Eric Bard is flanked by his attorneys, Gina Yamartino and Ronald Bourget, during a hearing Jan. 5, 2015, at Kennebec County Superior Court in Augusta. Andy Molloy/Kennebec Journal file

AUGUSTA — Whether a key piece of evidence can be used in the retrial of a Sidney man who had his conviction on child rape charges overturned will come down to interpreting his consent to allow authorities to search his computers.

Crucially, the question is whether that consent included seizure of a digital storage device on which police say they later found photos and video of the man sexually assaulting a 4-year-old victim.

Eric Bard, 31, pleaded guilty in 2014 and was convicted on 21 counts, including gross sexual assault and sexual exploitation of a minor, for allegedly sexually assaulting a 4-year-old girl he was babysitting and recording his acts on his cellphone.

He was sentenced to 50 years in prison, followed by a lifetime of supervised release. But his attorneys appealed his case to the Maine Supreme Judicial Court, which ruled in favor of his appeal and granted him a new trial.

The court ruled Bard was deprived of due process because the judge in the first trial, Superior Court Justice Donald Marden, met during the trial with Maeghan Maloney, district attorney for Kennebec and Somerset counties, at Marden’s request, without a lawyer for the defense present.

On Tuesday, one of Bard’s attorneys and a state prosecutor presented their closing arguments on a motion from Bard’s defense to suppress photo and video evidence found by police on a micro “SD” digital storage card located in Bard’s bedroom.

State Police Special Agent David Armstrong testified earlier that Bard consented to a search of his bedroom for computers that might contain evidence, but under questioning said he could not recall, for sure, whether he asked Bard for consent to search specifically for devices other than computers.

Defense attorney Darrick Banda, as he did before the first trial, argued that police did not have consent to seize the SD card, didn’t have probable cause to believe it contained evidence and should have gotten a search warrant, as they searched the Bard family’s Sidney home in 2012.

“Most of the time when these guys go in, normally they have a warrant or they get consent, like nine times out of 10, they get consent to take whatever they want,” Banda said of police searching Bard’s room. “And this is the one time they didn’t. Where the target of the investigation says no, you can’t. And they didn’t know what to do. So they just take it anyway. The problem is, that’s not justified.”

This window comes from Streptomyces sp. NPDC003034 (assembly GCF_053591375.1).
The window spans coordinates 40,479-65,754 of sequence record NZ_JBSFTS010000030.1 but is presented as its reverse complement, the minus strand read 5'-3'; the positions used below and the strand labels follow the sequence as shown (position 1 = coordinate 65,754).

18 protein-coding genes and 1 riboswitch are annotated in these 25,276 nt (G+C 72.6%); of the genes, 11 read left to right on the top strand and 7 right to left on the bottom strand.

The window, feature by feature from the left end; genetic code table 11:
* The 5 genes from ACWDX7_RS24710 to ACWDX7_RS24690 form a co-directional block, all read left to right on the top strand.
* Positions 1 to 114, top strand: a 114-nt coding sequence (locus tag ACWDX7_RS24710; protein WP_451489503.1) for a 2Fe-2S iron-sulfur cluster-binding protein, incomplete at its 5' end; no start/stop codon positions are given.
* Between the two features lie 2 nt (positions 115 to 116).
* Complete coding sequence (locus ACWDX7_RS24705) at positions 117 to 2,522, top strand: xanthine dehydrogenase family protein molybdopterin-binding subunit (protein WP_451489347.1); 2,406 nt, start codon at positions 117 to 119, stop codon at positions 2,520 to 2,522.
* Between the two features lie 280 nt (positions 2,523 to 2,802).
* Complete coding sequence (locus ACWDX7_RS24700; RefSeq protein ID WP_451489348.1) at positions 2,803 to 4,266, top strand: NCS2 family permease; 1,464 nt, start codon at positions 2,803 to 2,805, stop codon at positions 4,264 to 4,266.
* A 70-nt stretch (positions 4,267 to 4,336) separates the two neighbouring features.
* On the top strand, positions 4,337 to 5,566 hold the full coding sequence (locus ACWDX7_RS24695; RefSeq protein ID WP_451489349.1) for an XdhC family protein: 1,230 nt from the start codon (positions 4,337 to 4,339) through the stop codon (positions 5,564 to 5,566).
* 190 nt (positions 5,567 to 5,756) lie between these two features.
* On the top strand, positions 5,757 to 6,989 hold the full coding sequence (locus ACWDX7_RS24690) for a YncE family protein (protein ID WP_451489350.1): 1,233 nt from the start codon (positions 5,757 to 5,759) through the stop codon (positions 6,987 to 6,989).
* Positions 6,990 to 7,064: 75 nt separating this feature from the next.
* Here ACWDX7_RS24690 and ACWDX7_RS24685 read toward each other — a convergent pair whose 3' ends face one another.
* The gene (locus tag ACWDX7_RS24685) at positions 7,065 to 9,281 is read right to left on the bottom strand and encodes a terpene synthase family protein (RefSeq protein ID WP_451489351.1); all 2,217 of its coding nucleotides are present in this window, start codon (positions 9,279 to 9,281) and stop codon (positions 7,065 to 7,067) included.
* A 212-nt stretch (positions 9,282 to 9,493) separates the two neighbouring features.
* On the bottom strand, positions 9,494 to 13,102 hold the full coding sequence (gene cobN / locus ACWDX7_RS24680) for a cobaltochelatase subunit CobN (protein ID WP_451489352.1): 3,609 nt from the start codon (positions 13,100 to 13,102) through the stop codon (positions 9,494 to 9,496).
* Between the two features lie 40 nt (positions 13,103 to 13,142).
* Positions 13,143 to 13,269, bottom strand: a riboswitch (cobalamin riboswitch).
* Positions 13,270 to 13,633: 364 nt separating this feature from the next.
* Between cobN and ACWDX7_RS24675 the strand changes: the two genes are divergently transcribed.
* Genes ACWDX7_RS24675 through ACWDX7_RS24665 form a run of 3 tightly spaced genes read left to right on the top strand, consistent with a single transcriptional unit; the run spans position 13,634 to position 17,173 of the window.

Bard, according to testimony, agreed to let police search for computers containing evidence in his room but when a detective asked him about a thumb drive and SD card they found in a camera case, Bard objected to police searching the card, saying it contained personal photographs.

Prosecutor Paul Rucha, referring to previous police testimony, said police used the terms computer and digital storage device interchangeably and that it is widely understood that when police are looking for evidence in sexual exploitation types of cases, their search would include not just actual computers but also digital devices, such as the SD card in question. He said when considering the totality of conversations between police and Bard, it was clear police were searching for evidence, not just for computers.

“Doesn’t common sense suggest it wasn’t just the term ‘computers,'” Rucha said of the consent he argued was granted by Bard for the search.

Rucha noted police seized the SD card the day they searched Bard’s home, but did not search its contents until 10 days later, after they’d obtained a search warrant specifically for the card. He said case precedent has established that if police have probable cause to believe someone has sexually exploitative material on a device, they’re allowed to seize that device, to prevent the suspect from potentially destroying or hiding the device.

Banda argued police could have obtained a search warrant the day of the search, and remained at the home to make sure potential evidence wasn’t destroyed, until a warrant was obtained.

The judge in the first trial denied similar motions to suppress evidence, ruling that discovery of the images and videos on the SD car was inevitable.

Justice Daniel Billings, presiding over Tuesday’s suppression hearing, said he would consider the final arguments made and issue a written decision on whether the evidence would be allowed at trial.

Bard, who remains in custody awaiting his retrial, has long hair and, like everyone else in the courtroom, wore a mask, to comply with restrictions meant to help prevent the spread of COVID-19. He turned and waved to two adults seated in the public area of the courtroom before the hearing started. As he had in his first trial, he often rocked back and forth in his seat as the hearing proceeded.

Investigators said previously Bard had befriended the child’s mother in 2010 and babysat the girl at apartments in Augusta when the sexual abuse occurred. The offenses to which Bard pleaded guilty allegedly occurred between December 2011 and April 2012.

The investigation began in May 2012 when a citizen came across a Craigslist ad offering to babysit, photograph and bathe children. She reported it to Maine State Police, who learned that someone at Bard’s address had created the ad, after filing subpoenas of the internet provider to get the address used to open the account.

They went to the Bard residence and, after first denying it, he acknowledged he had placed the ad. Under questioning, Armstrong said Bard admitted he had looked at child pornography on computers in the home.

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